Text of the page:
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Analyses et enjeux

Status and prediction of Nitrogen Dioxide as an air pollutant in Ahvaz City, Iran

Le dioxyde d’azote dans la ville d’Ahvaz en Iran

Masoud Masoudi et Elmira Asadifard

[Version imprimable] [Version PDF]

Résumé

La qualité de l’air dans la ville d’Ahvaz, située au sud de l’Iran, est présentée à travers l’analyse du dioxyde d’azote (NO2), à partir de mesurages effectués dans deux sites urbains différents en 2009 et 2010, de manière à présenter des valeurs moyennes. Des relations statistiques ont été établies avec différents paramètres météorologiques à partir des valeurs quotidiennes : la mesure du vent (vitesse et direction), l’humidité relative, la température, la durée de l’insolation, l’évaporation et les précipitations considérées comme des variables indépendantes. À l’aide du logiciel de calcul SPSS, le niveau de relation entre la concentration du polluant et les paramètres météorologiques est indiqué par des régressions linéaires multiples. Le test RMSE indique que, parmi les différents modèles de prévision, le modèle pas à pas présente la meilleure option. Les concentrations moyennes de ce polluant urbain ont été calculées pour chaque jour, chaque mois et chaque saison. Les résultats indiquent que les concentrations de dioxyde d’azote les plus élevées surviennent au début de la nuit, tandis que les concentrations les plus faibles sont observées au début de la matinée. C’est en décembre qu’on observe les concentrations moyennes mensuelles les plus élevées, tandis qu’en septembre, les valeurs sont les plus basses. C’est en automne que les valeurs saisonnières sont les plus élevées.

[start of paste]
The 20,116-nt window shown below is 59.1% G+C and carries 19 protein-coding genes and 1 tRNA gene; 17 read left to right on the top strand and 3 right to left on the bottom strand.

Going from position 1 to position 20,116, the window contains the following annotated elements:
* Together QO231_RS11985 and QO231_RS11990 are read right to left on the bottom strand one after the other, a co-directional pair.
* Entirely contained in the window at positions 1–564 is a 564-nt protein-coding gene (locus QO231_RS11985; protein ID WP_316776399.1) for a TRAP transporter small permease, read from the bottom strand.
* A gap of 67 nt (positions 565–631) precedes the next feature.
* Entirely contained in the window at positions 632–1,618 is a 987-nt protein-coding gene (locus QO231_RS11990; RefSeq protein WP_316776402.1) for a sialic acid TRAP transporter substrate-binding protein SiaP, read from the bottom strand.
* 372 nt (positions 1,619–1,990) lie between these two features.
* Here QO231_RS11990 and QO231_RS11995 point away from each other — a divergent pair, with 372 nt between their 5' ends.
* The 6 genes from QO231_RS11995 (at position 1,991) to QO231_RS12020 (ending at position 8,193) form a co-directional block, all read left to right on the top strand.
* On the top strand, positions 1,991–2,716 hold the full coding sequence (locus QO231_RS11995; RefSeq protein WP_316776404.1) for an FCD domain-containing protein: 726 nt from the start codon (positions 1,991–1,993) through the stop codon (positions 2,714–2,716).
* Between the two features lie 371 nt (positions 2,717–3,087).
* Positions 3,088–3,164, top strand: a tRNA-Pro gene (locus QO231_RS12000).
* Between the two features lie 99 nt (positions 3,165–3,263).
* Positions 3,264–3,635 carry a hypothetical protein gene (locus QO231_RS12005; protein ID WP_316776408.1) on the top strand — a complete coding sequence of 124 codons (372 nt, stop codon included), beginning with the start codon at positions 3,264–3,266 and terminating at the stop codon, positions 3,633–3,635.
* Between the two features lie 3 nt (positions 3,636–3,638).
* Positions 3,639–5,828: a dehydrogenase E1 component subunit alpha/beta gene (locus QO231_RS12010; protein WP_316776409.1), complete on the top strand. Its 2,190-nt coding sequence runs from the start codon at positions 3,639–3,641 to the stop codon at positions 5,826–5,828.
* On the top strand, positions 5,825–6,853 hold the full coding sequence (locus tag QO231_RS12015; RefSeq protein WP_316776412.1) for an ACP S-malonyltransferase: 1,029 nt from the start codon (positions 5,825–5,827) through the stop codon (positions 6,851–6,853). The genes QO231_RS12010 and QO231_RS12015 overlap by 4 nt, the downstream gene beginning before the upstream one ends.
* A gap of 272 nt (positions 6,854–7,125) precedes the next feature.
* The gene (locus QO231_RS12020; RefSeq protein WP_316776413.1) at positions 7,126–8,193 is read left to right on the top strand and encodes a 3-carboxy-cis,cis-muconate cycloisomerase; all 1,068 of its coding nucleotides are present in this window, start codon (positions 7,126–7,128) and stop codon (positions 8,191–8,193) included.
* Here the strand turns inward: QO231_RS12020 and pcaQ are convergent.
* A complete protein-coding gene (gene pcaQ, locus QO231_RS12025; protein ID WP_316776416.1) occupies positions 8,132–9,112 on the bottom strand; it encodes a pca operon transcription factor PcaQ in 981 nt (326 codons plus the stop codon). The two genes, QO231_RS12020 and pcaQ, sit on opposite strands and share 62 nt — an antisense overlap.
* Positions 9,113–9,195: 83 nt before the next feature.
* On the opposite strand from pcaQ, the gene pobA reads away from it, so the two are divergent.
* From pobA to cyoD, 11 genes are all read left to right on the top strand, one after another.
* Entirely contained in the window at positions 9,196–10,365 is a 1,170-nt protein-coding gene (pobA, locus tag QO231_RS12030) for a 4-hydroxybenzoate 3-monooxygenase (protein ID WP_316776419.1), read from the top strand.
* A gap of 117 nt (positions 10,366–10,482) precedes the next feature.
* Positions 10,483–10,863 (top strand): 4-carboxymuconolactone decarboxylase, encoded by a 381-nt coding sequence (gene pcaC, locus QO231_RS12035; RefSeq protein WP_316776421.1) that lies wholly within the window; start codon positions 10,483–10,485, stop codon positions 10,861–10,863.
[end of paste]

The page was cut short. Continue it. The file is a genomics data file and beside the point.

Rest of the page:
Abstract

   In the current research air quality analyses for Ahvaz, a city in the south of Iran, are conducted for Nitrogen Dioxide (NO2), with the measurements taken from 2009 and 2010. Measurements were taken from two different locations in the city to make average data for the city. Some relations between the air pollutant and some meteorological parameters have been found statistically by using the daily average data. The wind data (velocity, direction), relative humidity, temperature, sunshine hours, evaporation and rainfall are considered as independent variables. The level relationships between concentration of pollutant and meteorological parameters are expressed by multiple linear and nonlinear regression equations for both annual and seasonal conditions using the software of SPSS. RMSE test shows that among different prediction models, stepwise model is the best option. Then the concentration averages were calculated for every 24 hours, each month and each season for the city. Results show the highest concentration of Nitrogen Dioxide occurs generally in the beginning of night time while the least concentration occurs in the beginning of morning. Monthly concentrations of the Nitrogen Dioxide show highest value in December and the least value in September. The seasonal concentrations show the highest amounts in the autumn.

Entrées d'index

Mots-clés : dioxyde d’azote, modèle de régression., paramètres météorologiques, pollution de l’air

Keywords: air pollution, meteorological parameters, nitrogen dioxide, regression model.

Texte intégral

1. Introduction